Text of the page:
That is good stuff Coach!


Those look like great tools… please forgive my ignorance, but they also available in TrainingPeaks?

Unfortunately not. WKO5 is a separate tool to analyse your workouts. It will connect to your TrainingPeaks to download the native fit files but it requires the horsepower of your computer to create the reports and cache files.

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Ooh, shiny new things!

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I can’t remember if it was a link somewhere or a code but if purchasing WKO it is worthwhile to email their support or tracking down instructions before buying it, there is a good discount if you are a TrainingPeaks premium athlete.

This is a timely topic. With the dFRC chart, how would you read it to determine if the interval was a successful interval? Doing VO2 intervals using my WKO-derived power at VO2max (~400w) at 380w shows me totally depleting my FRC during the interval. Each successive interval depletes FRC just a little bit more. I’m able to complete the interval despite this. Is this good/bad/neutral? Happy to post a snip of the chart if that helps.

If the focus of the effort is Full Gas/full depletion on each effort then seeing the FRC deplete fully from the first interval to the last is important. A continued slight depletion is normal as well on all out efforts, so this is fine. But a large change shows that energy was not used evenly, so for full gas VO2 work this is not good.
The level of depletion you are looking for is also related to the focus of the effort, so that is also something to keep in mind.
WKO has a great article on DFRC and FRC that I think you will find interesting.

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Hi Coach Isaiah, have you found a use for the info on the Glycolytic Capacity chart? Here is mine, with current mostly off-season power data my WKO5 phenotype is sprinter with low anaerobic capacity (what a combo :rofl:):

My interpretation is that on the 4x15-sec sprintervals, the first sprint on each set will burn thru PCr as my max duration is estimated at 7 seconds. Then the other 3 sprints will only use the anaerobic and aerobic energy systems. The 5-min rest between intervals will allow for (some) recharging of PCr.

Also, do you have any thoughts about when dFRC goes negative? This is from two weeks ago:

The dark purple horizontal line is 0kJ, as you can see the first 3 sets dipped below 0kJ.

One interpretation I have is that the PDC model doesn’t have enough max data to provide an accurate FRC model. In other words, my actual FRC is >11.3kJ and the model is a reflection of the data quality in 90-day window. Just curious.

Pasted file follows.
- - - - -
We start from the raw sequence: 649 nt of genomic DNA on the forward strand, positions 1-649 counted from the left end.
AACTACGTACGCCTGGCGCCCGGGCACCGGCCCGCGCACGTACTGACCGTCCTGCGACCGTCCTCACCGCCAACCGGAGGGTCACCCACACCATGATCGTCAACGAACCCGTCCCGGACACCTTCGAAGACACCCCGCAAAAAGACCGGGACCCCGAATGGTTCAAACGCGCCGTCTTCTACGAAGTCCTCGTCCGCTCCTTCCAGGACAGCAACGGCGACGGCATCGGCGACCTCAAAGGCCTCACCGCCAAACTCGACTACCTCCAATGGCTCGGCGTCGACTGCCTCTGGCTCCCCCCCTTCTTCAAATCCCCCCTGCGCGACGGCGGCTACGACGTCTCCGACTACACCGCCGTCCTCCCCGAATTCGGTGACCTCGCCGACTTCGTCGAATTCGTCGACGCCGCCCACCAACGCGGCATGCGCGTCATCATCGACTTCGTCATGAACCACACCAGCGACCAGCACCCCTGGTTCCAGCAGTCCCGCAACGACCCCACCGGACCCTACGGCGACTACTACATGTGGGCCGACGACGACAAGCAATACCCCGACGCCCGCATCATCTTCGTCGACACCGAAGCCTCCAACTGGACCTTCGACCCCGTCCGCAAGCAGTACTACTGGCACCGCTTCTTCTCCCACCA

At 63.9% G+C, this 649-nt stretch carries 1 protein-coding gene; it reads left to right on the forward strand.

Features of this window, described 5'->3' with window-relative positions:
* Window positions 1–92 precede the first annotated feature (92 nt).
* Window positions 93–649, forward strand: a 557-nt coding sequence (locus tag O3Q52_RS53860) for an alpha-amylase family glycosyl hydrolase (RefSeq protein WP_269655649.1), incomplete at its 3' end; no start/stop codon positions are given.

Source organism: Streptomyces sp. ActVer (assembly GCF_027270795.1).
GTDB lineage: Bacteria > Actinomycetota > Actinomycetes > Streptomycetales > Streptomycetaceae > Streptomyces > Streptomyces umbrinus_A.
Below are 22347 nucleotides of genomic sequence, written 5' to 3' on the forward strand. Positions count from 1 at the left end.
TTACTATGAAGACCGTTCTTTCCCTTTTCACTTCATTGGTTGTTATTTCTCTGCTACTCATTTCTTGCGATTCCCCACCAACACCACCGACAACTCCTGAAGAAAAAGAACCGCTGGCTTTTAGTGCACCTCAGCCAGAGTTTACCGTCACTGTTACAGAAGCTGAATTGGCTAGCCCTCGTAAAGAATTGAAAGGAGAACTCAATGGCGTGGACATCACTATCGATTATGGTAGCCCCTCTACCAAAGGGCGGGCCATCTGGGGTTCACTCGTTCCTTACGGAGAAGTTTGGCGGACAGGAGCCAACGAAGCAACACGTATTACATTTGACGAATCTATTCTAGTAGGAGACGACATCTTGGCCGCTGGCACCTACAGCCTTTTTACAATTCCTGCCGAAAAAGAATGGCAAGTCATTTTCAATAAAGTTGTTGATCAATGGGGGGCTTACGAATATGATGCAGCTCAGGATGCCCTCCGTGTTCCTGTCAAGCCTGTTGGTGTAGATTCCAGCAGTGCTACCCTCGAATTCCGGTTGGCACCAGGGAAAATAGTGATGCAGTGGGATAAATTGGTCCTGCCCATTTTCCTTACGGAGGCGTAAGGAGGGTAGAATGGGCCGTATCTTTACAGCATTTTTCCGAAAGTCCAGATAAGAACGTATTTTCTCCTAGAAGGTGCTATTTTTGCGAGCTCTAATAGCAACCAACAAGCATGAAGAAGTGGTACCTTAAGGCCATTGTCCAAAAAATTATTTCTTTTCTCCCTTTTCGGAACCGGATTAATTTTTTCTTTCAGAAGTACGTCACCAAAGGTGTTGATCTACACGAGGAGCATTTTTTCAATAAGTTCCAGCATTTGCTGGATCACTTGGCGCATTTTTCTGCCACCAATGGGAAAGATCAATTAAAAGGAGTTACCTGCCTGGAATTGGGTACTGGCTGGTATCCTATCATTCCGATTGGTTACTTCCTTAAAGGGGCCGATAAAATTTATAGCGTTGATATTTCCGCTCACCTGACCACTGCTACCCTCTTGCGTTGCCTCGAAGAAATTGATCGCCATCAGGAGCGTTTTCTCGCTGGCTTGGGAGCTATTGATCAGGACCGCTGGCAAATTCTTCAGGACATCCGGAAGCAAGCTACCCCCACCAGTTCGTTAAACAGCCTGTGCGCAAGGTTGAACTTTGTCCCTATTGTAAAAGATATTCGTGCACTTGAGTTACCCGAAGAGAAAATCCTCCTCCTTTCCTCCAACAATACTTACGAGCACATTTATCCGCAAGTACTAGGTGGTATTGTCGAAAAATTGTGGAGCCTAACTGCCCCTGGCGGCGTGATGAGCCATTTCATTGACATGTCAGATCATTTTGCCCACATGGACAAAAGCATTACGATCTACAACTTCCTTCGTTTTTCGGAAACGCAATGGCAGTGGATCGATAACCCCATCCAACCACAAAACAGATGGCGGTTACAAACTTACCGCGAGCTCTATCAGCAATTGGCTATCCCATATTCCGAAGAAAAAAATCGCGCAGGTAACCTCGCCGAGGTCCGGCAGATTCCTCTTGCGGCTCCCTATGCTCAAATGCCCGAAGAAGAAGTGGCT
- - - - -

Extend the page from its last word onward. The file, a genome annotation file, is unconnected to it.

@bsquared I like to call that an "all-rounder":wink:

I do use the Glycolytic Capacity sparingly as its interesting to see how you can improve/track optimal recovery periods between systems.

For your dFRC going negative I think this is a great example of the more data you have the better and how in WKO it just continues to get more powerful as you go. And I agree with you that the PDC model is still changing as you do more of this style of efforts.
The other thing I will say is even Tim (who created dFRC) says that this model is a work in progress. He also says in order for dFRC to be accurate you have to have done “an accurate range of performance”. So max efforts on the short, middle range, and long in the past 90 days. This does make this a tool that has to be used to with a bit of a grain of salt depending on time of year.

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That article has an embedded YouTube video, going directly to YouTube:

there is a download for the slides.

and slide 21 answered my question. Copy & pasting here if anyone else was curious:

Modeling dFRC is hard and in some occasions, it can go negative but typically, the problem is with the athlete testing and model maintenance

  • FRC is too low
  • FTP is too high

lol we posted at same time

Thanks and exactly my thinking.

You got it :wink: . Gotta love Tim’s presentations ha

my mFTP is definitely too high right now, focused on lifting and not model maintenance. This pic from webinar says it all:

and eerily it looks like my current PDC. I had some strong anaerobic efforts fall outside the 90-day window recently and mFTP went up from something like 260 to 268. No my FTP did not magically get better by taking an off-season and spending time doing resistance training and zone2 bike work :rofl:

love your statement of “focused on lifting and not model maintenance”.

When “model maintenance” fits into training then of course that is something that can be done. But time and place for everything, and never at the cost of something that can progress an athlete even further towards their goals.